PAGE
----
Top Responses to “Do you wear your garments?”

Mormons like to talk about people’s underwear. They like to speculate about it and confront family members and friends about it. And it’s weird. Non-Mormon people don’t inquire about their friend’s/family member’s underwear habits. Can you imagine?!

If you find yourself thinking, “Should I ask someone about their garments?” or considering, “Should I wonder out loud to or ask others about someone’s garments?” I made you a flow chart. I recommend printing it out and keeping it close in case you find yourself in this predicament.garment-flow-chart


But what if you are on the receiving end of such a question? Well, you could print this chart out and hand it to Nosey McNoseface, or you can use some of my favorite responses.


Every day responses, ranked from mild to most “shocking”. Most are best given with a smile and a wink.

  1. “Oh, it’s laundry day.”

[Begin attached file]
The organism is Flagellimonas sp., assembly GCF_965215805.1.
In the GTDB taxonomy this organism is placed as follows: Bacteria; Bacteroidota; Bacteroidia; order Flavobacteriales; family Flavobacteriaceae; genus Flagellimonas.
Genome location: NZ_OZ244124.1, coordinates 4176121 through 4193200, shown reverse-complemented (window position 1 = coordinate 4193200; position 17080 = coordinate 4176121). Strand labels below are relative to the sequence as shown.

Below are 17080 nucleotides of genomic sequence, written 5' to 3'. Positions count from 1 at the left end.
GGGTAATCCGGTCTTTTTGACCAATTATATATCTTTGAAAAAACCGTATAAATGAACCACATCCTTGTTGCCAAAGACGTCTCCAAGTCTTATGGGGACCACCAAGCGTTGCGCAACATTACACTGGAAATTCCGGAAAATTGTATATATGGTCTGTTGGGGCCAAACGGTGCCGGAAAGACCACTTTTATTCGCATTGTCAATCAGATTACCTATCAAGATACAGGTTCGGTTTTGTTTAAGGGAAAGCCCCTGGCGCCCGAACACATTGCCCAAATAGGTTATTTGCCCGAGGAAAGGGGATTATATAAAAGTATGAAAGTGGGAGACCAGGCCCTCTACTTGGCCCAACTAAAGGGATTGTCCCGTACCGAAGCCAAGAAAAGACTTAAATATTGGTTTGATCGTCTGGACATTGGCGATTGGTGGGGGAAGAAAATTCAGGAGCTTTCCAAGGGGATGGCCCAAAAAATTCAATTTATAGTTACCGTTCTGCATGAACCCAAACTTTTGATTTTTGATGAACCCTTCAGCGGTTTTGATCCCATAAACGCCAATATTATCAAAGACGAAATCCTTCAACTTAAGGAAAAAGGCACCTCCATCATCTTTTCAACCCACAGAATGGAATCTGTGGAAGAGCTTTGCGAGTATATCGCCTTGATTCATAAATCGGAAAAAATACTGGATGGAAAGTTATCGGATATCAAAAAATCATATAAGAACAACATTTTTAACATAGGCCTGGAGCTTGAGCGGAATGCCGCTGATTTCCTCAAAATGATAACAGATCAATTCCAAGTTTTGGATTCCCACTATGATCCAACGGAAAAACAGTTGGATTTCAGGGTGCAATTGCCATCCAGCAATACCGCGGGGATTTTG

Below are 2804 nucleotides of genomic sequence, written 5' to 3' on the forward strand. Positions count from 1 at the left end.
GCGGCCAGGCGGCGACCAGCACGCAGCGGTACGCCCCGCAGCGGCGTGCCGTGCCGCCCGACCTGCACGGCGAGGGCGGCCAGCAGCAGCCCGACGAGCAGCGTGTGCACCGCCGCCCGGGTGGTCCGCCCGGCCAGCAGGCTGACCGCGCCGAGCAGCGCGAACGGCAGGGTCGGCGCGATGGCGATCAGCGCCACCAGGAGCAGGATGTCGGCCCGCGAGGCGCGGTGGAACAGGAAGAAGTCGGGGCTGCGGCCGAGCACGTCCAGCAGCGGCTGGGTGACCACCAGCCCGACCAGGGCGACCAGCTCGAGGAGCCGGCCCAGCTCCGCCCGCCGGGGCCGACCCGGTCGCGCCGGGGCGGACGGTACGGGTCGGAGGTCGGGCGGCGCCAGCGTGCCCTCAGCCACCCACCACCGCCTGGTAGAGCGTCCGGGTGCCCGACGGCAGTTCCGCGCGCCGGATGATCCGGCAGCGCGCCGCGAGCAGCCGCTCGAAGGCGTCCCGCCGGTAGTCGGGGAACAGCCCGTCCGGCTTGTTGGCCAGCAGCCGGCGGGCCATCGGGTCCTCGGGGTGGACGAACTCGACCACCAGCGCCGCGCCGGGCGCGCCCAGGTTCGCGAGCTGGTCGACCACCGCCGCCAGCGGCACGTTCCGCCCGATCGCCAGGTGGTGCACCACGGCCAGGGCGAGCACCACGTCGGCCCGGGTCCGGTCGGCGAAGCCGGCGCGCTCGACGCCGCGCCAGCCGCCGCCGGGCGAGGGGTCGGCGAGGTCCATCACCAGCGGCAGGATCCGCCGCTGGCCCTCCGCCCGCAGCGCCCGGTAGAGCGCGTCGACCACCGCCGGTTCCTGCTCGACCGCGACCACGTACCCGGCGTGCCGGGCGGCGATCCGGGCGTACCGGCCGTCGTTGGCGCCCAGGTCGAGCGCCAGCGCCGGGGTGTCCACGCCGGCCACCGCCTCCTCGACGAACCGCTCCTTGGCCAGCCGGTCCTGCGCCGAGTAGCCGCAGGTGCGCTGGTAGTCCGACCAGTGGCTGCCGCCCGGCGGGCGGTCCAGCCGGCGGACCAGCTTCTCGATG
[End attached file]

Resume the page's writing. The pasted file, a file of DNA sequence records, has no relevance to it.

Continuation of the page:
2. “I don’t feel it’s respectful to sweat/menstruate all over my sacred garments.”
  3. “We’re told not to modify our garments to fit our clothing styles, and I’m sure you can see this sun dress wouldn’t work without modifying them. I just couldn’t do that.”
  4. “I do not wish to disclose my medical conditions or information to you.”/”My doctor told me not to.”
  5. “My <significant other> prefers lacy underthings.”
  6. “Ah, well. I guess I’m just not as righteous as you.”
  7. “I’m aiming for the third tier of the Celestial Kingdom.”
  8. “Can I see your tax returns? We’re playing ‘Who can ask the most rude question,’ yes?”
  9. “Why? Are you trying to imagine me in my underwear?!”
  10. “I guess I forgot to put them on this morning. Morning sex can make me SO absentminded.”


Top Scriptural Responses

  1. “And s/he caught (me) by (my) garment, saying, Lie with me: and (I) left (my) garment in her/his hand, and fled, and got (myself) out.”
  2. “They parted my garments among them, and upon my vesture did they cast lots.”
  3. I made sackcloth also my garment; and I became a proverb to them.
  4. “But what went ye out for to see? A wo/man clothed in soft raiment? behold, they that wear soft clothing are in kings’ houses.”
  5. My flesh is clothed with worms and clods of dust; my skin is broken, and become loathsome.
  6. Let thy priest/esses be clothed with righteousness; and let thy saints shout for joy.